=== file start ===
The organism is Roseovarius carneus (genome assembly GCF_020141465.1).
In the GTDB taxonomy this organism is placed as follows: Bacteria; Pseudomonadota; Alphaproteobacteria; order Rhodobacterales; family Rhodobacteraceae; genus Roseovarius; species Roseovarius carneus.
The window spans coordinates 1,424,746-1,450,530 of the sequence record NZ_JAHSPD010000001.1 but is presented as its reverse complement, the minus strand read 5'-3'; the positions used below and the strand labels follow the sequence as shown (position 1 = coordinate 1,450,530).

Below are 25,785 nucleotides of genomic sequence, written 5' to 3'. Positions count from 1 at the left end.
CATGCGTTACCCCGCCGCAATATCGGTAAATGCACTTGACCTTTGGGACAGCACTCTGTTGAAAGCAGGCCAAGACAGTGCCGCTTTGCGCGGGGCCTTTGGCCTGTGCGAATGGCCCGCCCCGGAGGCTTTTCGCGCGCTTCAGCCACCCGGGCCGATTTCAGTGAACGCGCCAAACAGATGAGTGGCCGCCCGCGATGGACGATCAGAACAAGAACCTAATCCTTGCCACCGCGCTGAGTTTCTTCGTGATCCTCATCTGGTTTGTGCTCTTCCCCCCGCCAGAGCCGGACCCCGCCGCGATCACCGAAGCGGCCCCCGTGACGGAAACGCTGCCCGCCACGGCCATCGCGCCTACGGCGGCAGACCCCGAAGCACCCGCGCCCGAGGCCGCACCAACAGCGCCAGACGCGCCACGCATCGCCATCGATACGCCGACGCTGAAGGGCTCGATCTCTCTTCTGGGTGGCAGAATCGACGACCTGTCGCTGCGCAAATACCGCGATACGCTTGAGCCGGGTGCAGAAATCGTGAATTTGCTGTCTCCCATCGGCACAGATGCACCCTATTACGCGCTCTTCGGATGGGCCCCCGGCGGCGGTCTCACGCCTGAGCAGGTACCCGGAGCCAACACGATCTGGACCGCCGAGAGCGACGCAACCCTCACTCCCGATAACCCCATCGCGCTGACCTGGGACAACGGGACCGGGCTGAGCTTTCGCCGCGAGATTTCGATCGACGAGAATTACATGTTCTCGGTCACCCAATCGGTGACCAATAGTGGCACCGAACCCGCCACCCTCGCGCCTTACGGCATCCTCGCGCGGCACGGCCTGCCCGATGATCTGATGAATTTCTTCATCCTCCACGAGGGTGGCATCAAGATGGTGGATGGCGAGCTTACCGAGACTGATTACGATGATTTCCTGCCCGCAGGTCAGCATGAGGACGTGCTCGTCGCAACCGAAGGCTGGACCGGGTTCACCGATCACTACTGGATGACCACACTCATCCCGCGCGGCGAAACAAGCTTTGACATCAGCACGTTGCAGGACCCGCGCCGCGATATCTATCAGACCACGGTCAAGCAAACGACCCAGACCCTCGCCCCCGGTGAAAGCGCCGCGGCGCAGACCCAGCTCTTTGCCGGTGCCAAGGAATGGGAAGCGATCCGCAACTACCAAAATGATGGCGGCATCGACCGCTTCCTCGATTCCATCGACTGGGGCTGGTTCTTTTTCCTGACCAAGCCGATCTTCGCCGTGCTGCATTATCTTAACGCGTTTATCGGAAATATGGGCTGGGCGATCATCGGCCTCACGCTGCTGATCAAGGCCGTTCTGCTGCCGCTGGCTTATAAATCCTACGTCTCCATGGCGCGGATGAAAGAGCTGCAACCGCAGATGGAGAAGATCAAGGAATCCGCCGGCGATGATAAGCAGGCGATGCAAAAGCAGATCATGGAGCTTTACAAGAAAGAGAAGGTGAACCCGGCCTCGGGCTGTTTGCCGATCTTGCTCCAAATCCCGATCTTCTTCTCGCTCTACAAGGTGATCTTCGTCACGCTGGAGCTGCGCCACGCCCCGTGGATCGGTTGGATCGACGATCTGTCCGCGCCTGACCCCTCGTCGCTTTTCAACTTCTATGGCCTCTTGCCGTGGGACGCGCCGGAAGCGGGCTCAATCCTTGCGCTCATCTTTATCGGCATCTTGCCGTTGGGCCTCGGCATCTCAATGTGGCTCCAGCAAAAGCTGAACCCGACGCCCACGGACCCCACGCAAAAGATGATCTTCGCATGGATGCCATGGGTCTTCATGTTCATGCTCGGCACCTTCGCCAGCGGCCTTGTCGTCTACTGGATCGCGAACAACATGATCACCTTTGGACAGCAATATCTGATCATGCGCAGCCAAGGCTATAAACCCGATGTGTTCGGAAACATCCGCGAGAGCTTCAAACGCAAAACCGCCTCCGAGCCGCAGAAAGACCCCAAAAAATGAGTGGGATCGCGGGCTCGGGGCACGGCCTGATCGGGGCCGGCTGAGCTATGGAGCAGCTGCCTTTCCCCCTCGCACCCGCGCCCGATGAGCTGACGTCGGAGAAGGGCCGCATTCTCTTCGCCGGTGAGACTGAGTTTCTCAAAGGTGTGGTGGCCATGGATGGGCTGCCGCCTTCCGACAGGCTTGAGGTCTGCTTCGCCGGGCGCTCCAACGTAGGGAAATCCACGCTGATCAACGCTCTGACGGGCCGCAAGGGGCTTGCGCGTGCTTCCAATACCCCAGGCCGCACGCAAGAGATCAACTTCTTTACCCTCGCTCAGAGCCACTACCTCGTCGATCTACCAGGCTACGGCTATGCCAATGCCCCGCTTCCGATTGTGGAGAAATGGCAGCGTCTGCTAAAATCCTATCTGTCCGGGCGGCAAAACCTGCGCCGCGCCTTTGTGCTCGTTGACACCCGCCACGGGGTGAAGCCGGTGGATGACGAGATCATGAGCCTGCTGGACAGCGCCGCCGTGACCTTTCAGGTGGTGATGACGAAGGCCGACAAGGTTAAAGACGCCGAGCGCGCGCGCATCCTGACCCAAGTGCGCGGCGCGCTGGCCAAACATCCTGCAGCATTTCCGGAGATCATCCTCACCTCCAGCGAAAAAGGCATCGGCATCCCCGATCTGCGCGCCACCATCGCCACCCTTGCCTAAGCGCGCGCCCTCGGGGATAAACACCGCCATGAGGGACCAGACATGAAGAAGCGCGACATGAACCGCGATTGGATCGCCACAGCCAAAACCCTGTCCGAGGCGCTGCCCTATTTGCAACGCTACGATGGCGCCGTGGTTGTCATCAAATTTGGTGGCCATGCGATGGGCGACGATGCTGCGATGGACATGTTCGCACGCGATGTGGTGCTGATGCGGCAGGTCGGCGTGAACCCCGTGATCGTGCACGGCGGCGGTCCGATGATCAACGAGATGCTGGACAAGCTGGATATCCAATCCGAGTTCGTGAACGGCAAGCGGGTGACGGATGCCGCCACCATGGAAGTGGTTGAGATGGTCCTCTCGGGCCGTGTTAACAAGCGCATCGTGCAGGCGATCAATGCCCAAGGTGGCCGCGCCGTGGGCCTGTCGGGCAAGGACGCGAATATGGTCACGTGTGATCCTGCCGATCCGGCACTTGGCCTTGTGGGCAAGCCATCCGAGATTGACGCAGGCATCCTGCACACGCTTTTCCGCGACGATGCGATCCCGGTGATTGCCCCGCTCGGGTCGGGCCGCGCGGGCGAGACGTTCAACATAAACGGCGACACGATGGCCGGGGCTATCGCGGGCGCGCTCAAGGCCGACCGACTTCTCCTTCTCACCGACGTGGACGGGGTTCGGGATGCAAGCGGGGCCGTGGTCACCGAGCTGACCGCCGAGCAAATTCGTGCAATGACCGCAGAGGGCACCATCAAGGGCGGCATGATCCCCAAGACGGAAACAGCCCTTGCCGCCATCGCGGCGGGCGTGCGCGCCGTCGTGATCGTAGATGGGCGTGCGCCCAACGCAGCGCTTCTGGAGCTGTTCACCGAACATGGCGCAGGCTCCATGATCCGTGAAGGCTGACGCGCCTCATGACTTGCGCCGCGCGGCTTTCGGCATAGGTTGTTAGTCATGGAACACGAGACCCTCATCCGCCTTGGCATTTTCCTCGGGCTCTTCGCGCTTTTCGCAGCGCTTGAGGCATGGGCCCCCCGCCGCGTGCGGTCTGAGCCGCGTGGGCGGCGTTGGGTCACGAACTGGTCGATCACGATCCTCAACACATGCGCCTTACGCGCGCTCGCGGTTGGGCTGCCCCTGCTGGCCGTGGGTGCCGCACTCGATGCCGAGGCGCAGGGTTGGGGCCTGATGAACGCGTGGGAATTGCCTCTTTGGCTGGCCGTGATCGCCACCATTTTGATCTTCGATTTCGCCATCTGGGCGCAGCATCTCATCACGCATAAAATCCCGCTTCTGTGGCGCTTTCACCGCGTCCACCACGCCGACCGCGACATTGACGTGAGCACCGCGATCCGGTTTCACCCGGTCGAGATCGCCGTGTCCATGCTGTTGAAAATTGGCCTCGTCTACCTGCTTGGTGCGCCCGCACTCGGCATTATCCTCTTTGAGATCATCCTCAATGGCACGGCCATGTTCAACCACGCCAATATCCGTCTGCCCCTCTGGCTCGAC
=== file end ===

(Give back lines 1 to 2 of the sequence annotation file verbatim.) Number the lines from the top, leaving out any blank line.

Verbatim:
The organism is Roseovarius carneus (genome assembly GCF_020141465.1).
In the GTDB taxonomy this organism is placed as follows: Bacteria; Pseudomonadota; Alphaproteobacteria; order Rhodobacterales; family Rhodobacteraceae; genus Roseovarius; species Roseovarius carneus.